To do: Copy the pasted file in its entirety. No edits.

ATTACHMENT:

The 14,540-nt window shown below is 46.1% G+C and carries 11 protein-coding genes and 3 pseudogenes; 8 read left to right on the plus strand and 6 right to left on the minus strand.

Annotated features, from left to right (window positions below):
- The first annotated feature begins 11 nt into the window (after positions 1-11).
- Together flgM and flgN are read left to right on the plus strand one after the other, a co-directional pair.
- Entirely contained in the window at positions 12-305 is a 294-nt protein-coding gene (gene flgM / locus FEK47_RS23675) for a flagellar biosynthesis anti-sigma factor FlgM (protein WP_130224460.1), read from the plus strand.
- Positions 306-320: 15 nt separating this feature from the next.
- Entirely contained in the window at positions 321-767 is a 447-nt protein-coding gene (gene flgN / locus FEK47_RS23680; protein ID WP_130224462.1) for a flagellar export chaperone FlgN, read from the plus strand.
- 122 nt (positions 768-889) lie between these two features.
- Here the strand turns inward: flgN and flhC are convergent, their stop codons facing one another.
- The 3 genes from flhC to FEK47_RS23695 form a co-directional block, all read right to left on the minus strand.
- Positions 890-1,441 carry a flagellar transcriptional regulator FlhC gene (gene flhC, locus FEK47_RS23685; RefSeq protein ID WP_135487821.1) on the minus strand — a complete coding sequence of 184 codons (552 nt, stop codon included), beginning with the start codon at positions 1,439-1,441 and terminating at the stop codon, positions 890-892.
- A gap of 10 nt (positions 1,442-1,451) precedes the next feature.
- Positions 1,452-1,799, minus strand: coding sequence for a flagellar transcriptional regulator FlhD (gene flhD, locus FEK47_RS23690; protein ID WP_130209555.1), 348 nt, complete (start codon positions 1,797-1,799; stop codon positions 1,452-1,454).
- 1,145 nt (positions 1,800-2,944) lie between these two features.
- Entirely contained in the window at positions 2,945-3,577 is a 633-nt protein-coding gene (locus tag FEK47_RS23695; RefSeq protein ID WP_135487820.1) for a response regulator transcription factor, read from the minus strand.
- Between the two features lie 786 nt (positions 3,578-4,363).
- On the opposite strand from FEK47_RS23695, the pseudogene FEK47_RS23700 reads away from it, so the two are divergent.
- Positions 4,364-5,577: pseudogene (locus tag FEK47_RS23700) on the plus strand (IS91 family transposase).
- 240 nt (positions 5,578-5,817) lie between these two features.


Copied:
The 14,540-nt window shown below is 46.1% G+C and carries 11 protein-coding genes and 3 pseudogenes; 8 read left to right on the plus strand and 6 right to left on the minus strand.

Annotated features, from left to right (window positions below):
- The first annotated feature begins 11 nt into the window (after positions 1-11).
- Together flgM and flgN are read left to right on the plus strand one after the other, a co-directional pair.
- Entirely contained in the window at positions 12-305 is a 294-nt protein-coding gene (gene flgM / locus FEK47_RS23675) for a flagellar biosynthesis anti-sigma factor FlgM (protein WP_130224460.1), read from the plus strand.
- Positions 306-320: 15 nt separating this feature from the next.
- Entirely contained in the window at positions 321-767 is a 447-nt protein-coding gene (gene flgN / locus FEK47_RS23680; protein ID WP_130224462.1) for a flagellar export chaperone FlgN, read from the plus strand.
- 122 nt (positions 768-889) lie between these two features.
- Here the strand turns inward: flgN and flhC are convergent, their stop codons facing one another.
- The 3 genes from flhC to FEK47_RS23695 form a co-directional block, all read right to left on the minus strand.
- Positions 890-1,441 carry a flagellar transcriptional regulator FlhC gene (gene flhC, locus FEK47_RS23685; RefSeq protein ID WP_135487821.1) on the minus strand — a complete coding sequence of 184 codons (552 nt, stop codon included), beginning with the start codon at positions 1,439-1,441 and terminating at the stop codon, positions 890-892.
- A gap of 10 nt (positions 1,442-1,451) precedes the next feature.
- Positions 1,452-1,799, minus strand: coding sequence for a flagellar transcriptional regulator FlhD (gene flhD, locus FEK47_RS23690; protein ID WP_130209555.1), 348 nt, complete (start codon positions 1,797-1,799; stop codon positions 1,452-1,454).
- 1,145 nt (positions 1,800-2,944) lie between these two features.
- Entirely contained in the window at positions 2,945-3,577 is a 633-nt protein-coding gene (locus tag FEK47_RS23695; RefSeq protein ID WP_135487820.1) for a response regulator transcription factor, read from the minus strand.
- Between the two features lie 786 nt (positions 3,578-4,363).
- On the opposite strand from FEK47_RS23695, the pseudogene FEK47_RS23700 reads away from it, so the two are divergent.
- Positions 4,364-5,577: pseudogene (locus tag FEK47_RS23700) on the plus strand (IS91 family transposase).
- 240 nt (positions 5,578-5,817) lie between these two features.